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Crime scene video: A federal court reaffirms the right to film police | Pittsburgh Post-Gazette

Another federal appeals court has ruled that people have a First 6a00d8341bf7d953ef01b7c8ac5ce3970b-100wiAmendment right to videotape police in public and that it is illegal for officers to interfere with those doing so. The ruling, by the 3rd U.S. Circuit of Appeals in Philadelphia, is a welcome development and police departments should make sure their officers understand it.

This is the sixth time a federal appeals court has upheld the public’s right to photograph and film officers in public. Even without the ruling, it would be virtually impossible, given the proliferation of smartphones, for officers to halt the videotaping of major incidents unfolding in crowded public settings. In those situations, there are too many people recording from too many angles for police to shut down all recording.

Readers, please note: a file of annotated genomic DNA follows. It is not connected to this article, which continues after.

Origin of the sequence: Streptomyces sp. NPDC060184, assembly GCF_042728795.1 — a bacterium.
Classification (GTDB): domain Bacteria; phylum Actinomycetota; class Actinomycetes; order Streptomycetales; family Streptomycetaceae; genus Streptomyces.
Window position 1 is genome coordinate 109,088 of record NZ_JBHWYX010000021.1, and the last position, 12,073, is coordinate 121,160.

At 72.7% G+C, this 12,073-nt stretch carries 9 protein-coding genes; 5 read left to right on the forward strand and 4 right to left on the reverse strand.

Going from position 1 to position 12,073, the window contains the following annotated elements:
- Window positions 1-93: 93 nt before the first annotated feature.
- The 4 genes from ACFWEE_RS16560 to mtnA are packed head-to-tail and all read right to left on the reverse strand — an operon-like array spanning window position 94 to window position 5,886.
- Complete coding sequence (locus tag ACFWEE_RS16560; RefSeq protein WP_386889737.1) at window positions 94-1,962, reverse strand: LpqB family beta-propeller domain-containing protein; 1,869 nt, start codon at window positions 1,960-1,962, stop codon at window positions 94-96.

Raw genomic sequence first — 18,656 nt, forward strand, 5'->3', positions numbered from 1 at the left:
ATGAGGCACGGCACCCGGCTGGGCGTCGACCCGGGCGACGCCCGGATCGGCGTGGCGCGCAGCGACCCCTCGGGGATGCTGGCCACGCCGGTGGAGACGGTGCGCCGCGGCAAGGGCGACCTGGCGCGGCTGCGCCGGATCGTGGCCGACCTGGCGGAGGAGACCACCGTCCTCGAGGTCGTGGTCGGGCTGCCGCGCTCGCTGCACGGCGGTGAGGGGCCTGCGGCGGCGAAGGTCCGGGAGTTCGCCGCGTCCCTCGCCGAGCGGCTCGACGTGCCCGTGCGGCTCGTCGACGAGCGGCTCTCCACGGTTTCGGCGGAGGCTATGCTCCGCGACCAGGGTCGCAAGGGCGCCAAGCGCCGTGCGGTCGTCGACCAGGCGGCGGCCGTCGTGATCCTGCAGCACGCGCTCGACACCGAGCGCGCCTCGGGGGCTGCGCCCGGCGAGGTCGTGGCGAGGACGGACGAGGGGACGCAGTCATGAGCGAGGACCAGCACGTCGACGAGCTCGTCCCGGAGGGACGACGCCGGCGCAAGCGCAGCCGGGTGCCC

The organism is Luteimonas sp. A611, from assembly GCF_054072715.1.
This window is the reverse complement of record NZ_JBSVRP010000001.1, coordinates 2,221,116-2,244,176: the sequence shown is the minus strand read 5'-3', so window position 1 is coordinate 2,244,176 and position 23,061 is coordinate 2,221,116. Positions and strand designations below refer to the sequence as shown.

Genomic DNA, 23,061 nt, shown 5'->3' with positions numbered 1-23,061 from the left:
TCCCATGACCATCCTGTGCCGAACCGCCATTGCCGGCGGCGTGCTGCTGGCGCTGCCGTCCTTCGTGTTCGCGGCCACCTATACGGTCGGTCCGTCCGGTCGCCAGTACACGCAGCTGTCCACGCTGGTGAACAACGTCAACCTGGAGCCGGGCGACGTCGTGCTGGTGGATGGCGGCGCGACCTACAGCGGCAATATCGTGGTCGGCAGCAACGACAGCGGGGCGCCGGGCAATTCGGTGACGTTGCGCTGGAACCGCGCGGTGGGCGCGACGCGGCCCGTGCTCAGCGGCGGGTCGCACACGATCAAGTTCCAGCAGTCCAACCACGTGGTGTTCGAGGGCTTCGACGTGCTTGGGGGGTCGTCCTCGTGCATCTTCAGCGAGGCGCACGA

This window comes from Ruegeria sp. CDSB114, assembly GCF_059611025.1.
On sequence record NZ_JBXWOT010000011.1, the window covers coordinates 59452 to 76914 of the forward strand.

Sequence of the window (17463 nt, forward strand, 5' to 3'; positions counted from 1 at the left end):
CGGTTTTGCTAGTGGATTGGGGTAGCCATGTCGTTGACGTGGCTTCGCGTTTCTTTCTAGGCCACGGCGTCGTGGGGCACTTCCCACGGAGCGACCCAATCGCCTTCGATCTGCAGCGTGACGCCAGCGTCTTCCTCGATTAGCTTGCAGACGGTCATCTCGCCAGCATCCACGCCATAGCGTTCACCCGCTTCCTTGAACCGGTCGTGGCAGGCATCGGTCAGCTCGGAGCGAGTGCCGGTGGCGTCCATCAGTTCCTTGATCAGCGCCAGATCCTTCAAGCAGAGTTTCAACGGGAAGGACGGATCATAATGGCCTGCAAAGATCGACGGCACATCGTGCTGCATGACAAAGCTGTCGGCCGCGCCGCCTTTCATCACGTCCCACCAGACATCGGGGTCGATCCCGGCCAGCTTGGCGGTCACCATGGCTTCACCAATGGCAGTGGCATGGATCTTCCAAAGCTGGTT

The ruling is more likely to afford protection to the lone bystander who pulls out a phone and starts filming. At the center of the 3rd Circuit ruling, for example, were the cases of a college student cited for filming police as they broke up a party outside of a Philadelphia house and an activist who recorded officers arresting a fracking demonstrator.